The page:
A tree is a life’s work. Agriculture is lifelong learning. What didn’t work last year might work this year, might not work, or will stop working depending on so many variables from health, wealth, and nature – and often none of them are within the farmer’s control.

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When our environmental crisis hits the headlines, there are often many causes, but it inevitably ends up on the farmer’s doorstep. However, this isn’t a sketch where an eraser can just rub out one line and then quickly draw another. It is up to politics and consumers to incorporate this simple concept into their understanding of agriculture.

When you eat, you should thank a farmer. But most people still think of farming as the job drawn like an idyllic picture on the wall of an art gallery, and I would go on to argue that many consumers and politicians are still torn over the heavy equipment, behind which they are on the country roads, to reconcile with the red barn, horse plows of the 19th century.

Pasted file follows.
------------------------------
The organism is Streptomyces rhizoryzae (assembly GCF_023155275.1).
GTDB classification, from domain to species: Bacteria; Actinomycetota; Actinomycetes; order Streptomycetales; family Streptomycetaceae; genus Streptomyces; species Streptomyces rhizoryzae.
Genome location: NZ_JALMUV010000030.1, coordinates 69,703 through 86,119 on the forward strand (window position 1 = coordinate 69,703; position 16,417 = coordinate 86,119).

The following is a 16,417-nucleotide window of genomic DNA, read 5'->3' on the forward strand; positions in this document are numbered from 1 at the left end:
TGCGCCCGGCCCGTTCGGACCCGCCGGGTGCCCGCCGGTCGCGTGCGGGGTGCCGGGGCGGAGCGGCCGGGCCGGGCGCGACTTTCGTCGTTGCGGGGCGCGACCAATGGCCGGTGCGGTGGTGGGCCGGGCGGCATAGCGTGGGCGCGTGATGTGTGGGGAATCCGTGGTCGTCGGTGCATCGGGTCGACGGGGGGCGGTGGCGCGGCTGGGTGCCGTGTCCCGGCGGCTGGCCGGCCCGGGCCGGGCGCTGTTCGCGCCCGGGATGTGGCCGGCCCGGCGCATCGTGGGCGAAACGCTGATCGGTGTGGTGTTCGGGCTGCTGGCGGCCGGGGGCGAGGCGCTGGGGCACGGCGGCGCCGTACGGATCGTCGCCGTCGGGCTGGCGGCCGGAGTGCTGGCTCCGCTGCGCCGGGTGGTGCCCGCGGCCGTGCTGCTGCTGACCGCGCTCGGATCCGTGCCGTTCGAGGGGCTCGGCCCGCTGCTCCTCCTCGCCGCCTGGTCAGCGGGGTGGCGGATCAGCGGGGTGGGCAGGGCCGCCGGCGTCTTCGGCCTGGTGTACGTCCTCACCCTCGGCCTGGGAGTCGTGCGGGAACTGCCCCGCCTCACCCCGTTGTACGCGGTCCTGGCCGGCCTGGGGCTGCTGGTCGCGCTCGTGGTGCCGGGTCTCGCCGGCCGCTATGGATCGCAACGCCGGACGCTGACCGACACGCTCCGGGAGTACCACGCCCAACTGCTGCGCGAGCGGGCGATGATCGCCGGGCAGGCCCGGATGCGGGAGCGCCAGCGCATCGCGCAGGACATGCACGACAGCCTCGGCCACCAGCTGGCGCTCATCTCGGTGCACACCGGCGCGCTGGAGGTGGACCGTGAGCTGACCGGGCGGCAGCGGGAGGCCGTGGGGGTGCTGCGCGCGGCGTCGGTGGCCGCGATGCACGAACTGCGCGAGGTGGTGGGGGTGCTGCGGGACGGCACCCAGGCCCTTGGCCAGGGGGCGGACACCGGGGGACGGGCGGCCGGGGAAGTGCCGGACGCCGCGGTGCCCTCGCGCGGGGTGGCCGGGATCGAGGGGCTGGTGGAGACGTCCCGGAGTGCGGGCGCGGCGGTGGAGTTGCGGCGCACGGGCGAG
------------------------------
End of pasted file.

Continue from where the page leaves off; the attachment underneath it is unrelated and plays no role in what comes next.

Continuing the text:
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We need a marketing plan to educate consumers about the cost of a tractor and not even a large tractor, the cost of an acre of farmland that has tipped over $ 100,000 in parts of our province, the cost of seeds, feed and fuel, Work and this is the reality for most establishments.

We need to learn quickly that banks hold large mortgages and lines of credit on many farms that would require nerves of steel for most consumers to even close one eye to sleep at night. We have asked too much of our farmers to take on the burden of our demand for cheap food at the expense of their livelihoods and where will that end? A new CO2 tax?